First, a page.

What does AT&T's 'Mark the Spot' app say about service quality?
Do you have AT&T as wireless carrier? Are you happy with the network service quality? I encourage Betanews readers to respond in comments to these questions, which are suddenly surreal now that AT&T has released the "Mark the Spot" app for iPhone. There's something comical about an app that tells AT&T about its connection problems. The app also is tacit admission that AT&T has voice service problems. Surely for some greedy lawyer, there's a lawsuit for that.
Some readers will ask why post a commentary like this one. What's newsie about whacking AT&T aside the head for its well-publicized service problems? Answer: Most of us here -- me writing and you reading -- are gadget freaks. Many American Betanews readers use iPhone, for which there is only one official carrier choice: AT&T. In that context, bad service is a problem. Additionally, it's the holidays, when some people give the gift of phone. Since most dumbphones and smartphones are sold subsidized and locked to a single carrier, network should be considered in any handset purchase.
By the way, I want to make a distinction about two different kinds of service: Voice and data. There are plenty of complaints about AT&T calling problems, but I don't read (or hear) nearly as many about data quality. There, AT&T might just deliver. So I ask commenters to make a distinction between data and voice in answering the question: Are you happy with your AT&T service?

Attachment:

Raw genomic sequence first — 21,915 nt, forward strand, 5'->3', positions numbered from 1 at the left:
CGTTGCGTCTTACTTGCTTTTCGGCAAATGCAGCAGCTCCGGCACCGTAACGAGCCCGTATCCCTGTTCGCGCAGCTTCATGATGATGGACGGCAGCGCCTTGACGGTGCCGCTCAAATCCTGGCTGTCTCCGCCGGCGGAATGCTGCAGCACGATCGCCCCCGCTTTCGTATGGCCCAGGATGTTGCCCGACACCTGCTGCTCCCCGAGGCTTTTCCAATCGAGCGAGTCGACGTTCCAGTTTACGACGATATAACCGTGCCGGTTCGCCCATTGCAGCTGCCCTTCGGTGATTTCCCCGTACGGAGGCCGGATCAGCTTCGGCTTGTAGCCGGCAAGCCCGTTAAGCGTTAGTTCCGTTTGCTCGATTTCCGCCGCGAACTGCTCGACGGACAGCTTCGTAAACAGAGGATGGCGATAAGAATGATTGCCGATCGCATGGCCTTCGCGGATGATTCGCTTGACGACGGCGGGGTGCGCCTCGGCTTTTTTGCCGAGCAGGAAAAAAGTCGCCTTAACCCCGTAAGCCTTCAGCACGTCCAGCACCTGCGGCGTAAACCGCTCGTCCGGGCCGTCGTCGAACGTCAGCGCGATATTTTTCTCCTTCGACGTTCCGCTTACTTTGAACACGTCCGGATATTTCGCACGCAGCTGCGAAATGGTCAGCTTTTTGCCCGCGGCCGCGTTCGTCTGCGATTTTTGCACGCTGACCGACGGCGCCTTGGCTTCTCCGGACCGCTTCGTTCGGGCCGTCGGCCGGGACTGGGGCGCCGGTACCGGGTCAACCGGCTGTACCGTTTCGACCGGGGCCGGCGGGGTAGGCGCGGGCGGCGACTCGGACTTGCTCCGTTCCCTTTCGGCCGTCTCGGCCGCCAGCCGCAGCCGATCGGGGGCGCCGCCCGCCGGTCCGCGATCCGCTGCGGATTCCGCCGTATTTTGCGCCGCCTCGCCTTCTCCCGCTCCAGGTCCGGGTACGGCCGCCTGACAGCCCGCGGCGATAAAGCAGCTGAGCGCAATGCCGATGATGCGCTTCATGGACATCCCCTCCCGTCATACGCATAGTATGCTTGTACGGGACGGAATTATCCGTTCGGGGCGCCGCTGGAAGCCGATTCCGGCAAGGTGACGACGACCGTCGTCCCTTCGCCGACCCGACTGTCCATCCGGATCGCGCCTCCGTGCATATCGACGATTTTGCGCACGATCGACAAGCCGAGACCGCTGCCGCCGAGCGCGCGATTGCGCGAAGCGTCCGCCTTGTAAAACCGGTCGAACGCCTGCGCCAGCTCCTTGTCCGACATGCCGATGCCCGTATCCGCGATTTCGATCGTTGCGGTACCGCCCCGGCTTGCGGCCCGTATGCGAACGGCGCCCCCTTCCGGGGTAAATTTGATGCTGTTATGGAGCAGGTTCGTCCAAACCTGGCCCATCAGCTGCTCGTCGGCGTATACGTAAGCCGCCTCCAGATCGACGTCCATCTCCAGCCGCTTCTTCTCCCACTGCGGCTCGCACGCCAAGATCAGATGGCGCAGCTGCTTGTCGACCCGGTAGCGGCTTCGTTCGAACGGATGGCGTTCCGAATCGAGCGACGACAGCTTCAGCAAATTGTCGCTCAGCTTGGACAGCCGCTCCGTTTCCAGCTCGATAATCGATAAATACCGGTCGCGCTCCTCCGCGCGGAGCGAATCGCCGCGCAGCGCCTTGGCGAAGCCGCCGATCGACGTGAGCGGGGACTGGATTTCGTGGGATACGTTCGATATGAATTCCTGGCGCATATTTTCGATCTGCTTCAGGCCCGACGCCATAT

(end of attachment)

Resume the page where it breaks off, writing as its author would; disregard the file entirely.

If the January 2010 issue of Consumer Reports is any measure, U.S. cell phone users are happier with the other three major carriers. In CR's survey of "3,257 respondents who had prepaid service," AT&T ranked last, with a score of 66 out of 100. Top-ranked Verizon scored 75. AT&T got a black circle, meaning worse, for voice. In San Diego, where I live, AT&T scored 64. Verizon's lowest score in any of the 26 metropolitan areas was 72.
My AT&T Customer Story
I became an AT&T Wireless subscriber when it rolled out GSM services more than a half decade ago. Cingular later acquired AT&T Wireless, which later became AT&T following another merger. I had generally been satisfied with the service, both in San Diego and Washington, D.C., until about six weeks after Apple launched the iPhone 3G in July 2008. Service quality tumbled, seemingly overnight. Calls regularly dropped on three different iPhones through autumn 2008. My wife insisted on my returning her iPhone during the 30-day grace period for refund. She switched back to the Nokia N95.
In the early days of service problems, I blamed iPhone for the connection problems. But after months of tests using other handsets, I found calling problems to be persistent, although not as severe, on them all. Overall call quality was noticeably better on HTC and Nokia handsets than iPhone, and calling problems were frequent just not unbearable.
But all that changed again in summer 2009. Ahead of the June iPhone 3GS launch, AT&T service actually improved, only to return to its wicked, dropped-calling ways by August. My service quality went all to hell after AT&T opened up MMS to iPhone customers. I started experiencing dropped connections on most calls, and failed connections went from annoying to unbearable.